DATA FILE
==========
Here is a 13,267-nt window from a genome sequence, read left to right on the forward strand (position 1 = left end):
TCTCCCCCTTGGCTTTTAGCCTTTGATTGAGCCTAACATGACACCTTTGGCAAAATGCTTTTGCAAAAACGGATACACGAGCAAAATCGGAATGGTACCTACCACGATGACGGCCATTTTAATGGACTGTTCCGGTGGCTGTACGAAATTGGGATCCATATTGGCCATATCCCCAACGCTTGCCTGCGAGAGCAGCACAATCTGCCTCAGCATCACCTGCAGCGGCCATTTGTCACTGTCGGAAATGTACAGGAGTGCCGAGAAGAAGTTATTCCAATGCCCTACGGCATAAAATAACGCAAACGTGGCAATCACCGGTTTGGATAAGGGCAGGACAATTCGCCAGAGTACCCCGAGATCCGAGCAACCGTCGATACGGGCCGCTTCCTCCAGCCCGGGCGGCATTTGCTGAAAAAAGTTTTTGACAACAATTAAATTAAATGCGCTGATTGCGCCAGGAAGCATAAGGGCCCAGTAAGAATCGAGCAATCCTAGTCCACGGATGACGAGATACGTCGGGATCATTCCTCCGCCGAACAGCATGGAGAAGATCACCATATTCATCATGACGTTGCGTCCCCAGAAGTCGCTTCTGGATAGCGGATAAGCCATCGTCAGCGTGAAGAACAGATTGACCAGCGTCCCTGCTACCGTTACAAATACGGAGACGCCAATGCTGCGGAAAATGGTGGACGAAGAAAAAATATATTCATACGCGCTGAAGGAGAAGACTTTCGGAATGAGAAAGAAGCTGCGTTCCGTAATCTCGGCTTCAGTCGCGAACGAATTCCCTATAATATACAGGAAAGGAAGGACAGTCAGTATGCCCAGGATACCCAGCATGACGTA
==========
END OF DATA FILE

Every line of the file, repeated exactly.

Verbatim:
Here is a 13,267-nt window from a genome sequence, read left to right on the forward strand (position 1 = left end):
TCTCCCCCTTGGCTTTTAGCCTTTGATTGAGCCTAACATGACACCTTTGGCAAAATGCTTTTGCAAAAACGGATACACGAGCAAAATCGGAATGGTACCTACCACGATGACGGCCATTTTAATGGACTGTTCCGGTGGCTGTACGAAATTGGGATCCATATTGGCCATATCCCCAACGCTTGCCTGCGAGAGCAGCACAATCTGCCTCAGCATCACCTGCAGCGGCCATTTGTCACTGTCGGAAATGTACAGGAGTGCCGAGAAGAAGTTATTCCAATGCCCTACGGCATAAAATAACGCAAACGTGGCAATCACCGGTTTGGATAAGGGCAGGACAATTCGCCAGAGTACCCCGAGATCCGAGCAACCGTCGATACGGGCCGCTTCCTCCAGCCCGGGCGGCATTTGCTGAAAAAAGTTTTTGACAACAATTAAATTAAATGCGCTGATTGCGCCAGGAAGCATAAGGGCCCAGTAAGAATCGAGCAATCCTAGTCCACGGATGACGAGATACGTCGGGATCATTCCTCCGCCGAACAGCATGGAGAAGATCACCATATTCATCATGACGTTGCGTCCCCAGAAGTCGCTTCTGGATAGCGGATAAGCCATCGTCAGCGTGAAGAACAGATTGACCAGCGTCCCTGCTACCGTTACAAATACGGAGACGCCAATGCTGCGGAAAATGGTGGACGAAGAAAAAATATATTCATACGCGCTGAAGGAGAAGACTTTCGGAATGAGAAAGAAGCTGCGTTCCGTAATCTCGGCTTCAGTCGCGAACGAATTCCCTATAATATACAGGAAAGGAAGGACAGTCAGTATGCCCAGGATACCCAGCATGACGTA